Colorado Shooting in Local Supermarket


Helen H. Richardson, The Denver Post

Law enforcement personnel escort people who were inside the King Soopers grocery store in south Boulder out after the mass shooting that left 10 dead on March 22, 2021.

At around 2:30 p.m. on Mar. 23, 2021, law enforcement officials said that a 21-year-old man from a Denver suburb began shooting using an assault-style rifle. Employees and shoppers ran for cover after hearing gunshots, some of them escaping through an employee stock area, and a loading dock at the back of the store.

About six hours after the shooting, the Boulder police chief, Maris Herold, announced that 10 people had been killed, including a police officer.

Police later confirmed that the shooting suspect, identified as 21-year-old Ahmad Al Aliwi Alissa, carried a Ruger AR-556 pistol — equipped to function similarly to a rifle, with a longer-than-normal barrel — and a 9 mm semi-automatic handgun. He kept firing the Ruger as he moved toward the store’s eastern entrance.

Ryan Borowski had just grabbed a bag of Boulder Canyon chips from the end of an aisle when he heard the sound of a gunshot.

“The first thought was a hope that it wasn’t,” he said. “The second shot shattered that hope. By the third shot, we were running.”

The employees that were working in the stockroom were unaware of what was happening at the front of the store. Suddenly they saw an influx of people fleeing, including Borowski, who was still carrying his chips and a 12-pack of Cherry Cokes, which he eventually dropped.

“We were telling them, ‘Gun, gun, gun! Shooter! Run for your life!’” Borowski exclaimed. He escaped out a back loading dock, along with several other people.

Calls from the grocery store flooded 911 lines. Just before 2:33 p.m., the first alert was heard across police radios. Sirens wailed outside the store as police rushed to the scene. The first officers arrived within two minutes.

A female officer appeared to be first, followed by a male officer. Bystanders shouted at the officers informing them the shooter was inside, and that they last saw him in the back of the store.

The gunman fired twice at the police. Officer Eric Talley, 51, was fatally shot in the head. He fell about 30 feet inside the east entrance.

“Officer down inside the building!” a male officer shouted on the radio.

Police and the shooter exchanged gunfire. At one point, the gunman fired at Officer Richard Steidell, moving as he pulled the trigger.

About 3 p.m., roughly 30 minutes after the first 911 calls, police officers began using a sound system to repeatedly order the suspect to surrender.

Pharmacy technician Maggie Montoya, 25, hid with another pharmacist in a small room which is used to administer the COVID-19 vaccine near the front corner of the store, told Colorado Public Radio that she heard two calls for the suspect to surrender.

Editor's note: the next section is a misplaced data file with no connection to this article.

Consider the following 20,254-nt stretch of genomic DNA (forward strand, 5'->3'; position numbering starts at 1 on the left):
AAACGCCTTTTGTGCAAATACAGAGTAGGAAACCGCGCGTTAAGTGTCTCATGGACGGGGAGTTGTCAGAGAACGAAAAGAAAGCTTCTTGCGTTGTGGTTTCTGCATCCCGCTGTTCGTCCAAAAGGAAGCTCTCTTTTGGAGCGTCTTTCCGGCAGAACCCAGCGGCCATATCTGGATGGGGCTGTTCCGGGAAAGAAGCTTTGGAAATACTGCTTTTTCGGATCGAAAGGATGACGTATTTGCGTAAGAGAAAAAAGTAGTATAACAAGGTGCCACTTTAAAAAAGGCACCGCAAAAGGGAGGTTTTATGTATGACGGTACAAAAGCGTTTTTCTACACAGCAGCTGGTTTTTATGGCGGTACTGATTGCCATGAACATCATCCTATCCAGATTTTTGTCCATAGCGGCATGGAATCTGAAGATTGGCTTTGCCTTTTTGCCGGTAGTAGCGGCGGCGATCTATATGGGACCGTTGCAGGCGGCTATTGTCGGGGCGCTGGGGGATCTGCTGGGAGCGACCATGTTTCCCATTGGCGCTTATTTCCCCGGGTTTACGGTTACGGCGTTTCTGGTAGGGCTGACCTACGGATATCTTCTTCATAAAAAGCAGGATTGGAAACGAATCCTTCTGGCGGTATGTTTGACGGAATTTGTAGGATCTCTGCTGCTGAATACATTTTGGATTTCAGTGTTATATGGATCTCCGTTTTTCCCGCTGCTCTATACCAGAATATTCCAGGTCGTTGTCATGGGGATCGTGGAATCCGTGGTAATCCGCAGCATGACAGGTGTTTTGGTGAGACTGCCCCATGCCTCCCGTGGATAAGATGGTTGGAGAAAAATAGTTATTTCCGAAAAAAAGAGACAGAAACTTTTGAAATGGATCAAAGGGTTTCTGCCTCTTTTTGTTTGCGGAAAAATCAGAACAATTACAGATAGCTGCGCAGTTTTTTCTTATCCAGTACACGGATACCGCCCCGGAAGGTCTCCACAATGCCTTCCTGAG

Both times, Montoya said, she heard the response of the gunman, who was standing near the pharmacy: “He said, ‘I surrender, I’m naked.’”

At 3:22 p.m. SWAT teams went back into the grocery store. By this time, police were on the roof, armored trucks surrounded the building, drones circled inside and outside the store, and ambulances lined against a street near the store to transport the wounded.

After the gunman was taken into custody, police teams cautiously searched the building and evacuated those who had been in hiding.

When they reached Montoya and her coworker, the officers urged them to keep their eyes focused on their own feet as they walked out, but she still caught a glimpse of a beloved fallen coworker near the front.

Days after the attack, mourners have set flowers against the temporary chain link fence that now surrounds King Soopers and its lot. The makeshift memorial swelled as people left teddy bears, balloons, artwork, and signs.

Community members have gathered for vigils and remembrances. They’ve lit candles, sung, and embraced one another.

Prosecutors charged the shooter with 10 counts of first-degree murder and one count of attempted first-degree murder, for firing at Officer Steidell.

Officials said they had two encounters in 2018 with Mr. Alissa — one on a report of third-degree assault, a misdemeanor, and one of criminal mischief. Law enforcement officials said he was known to the F.B.I. because he had ties to someone the bureau was investigating.

The lives of all those who were lost are in our prayers and those who loved each one of them dearly. With no one sure what will happen to the suspect due to his lawyer asking for him to be evaluated for a mental illness many are dealing with the grief that has swept the community.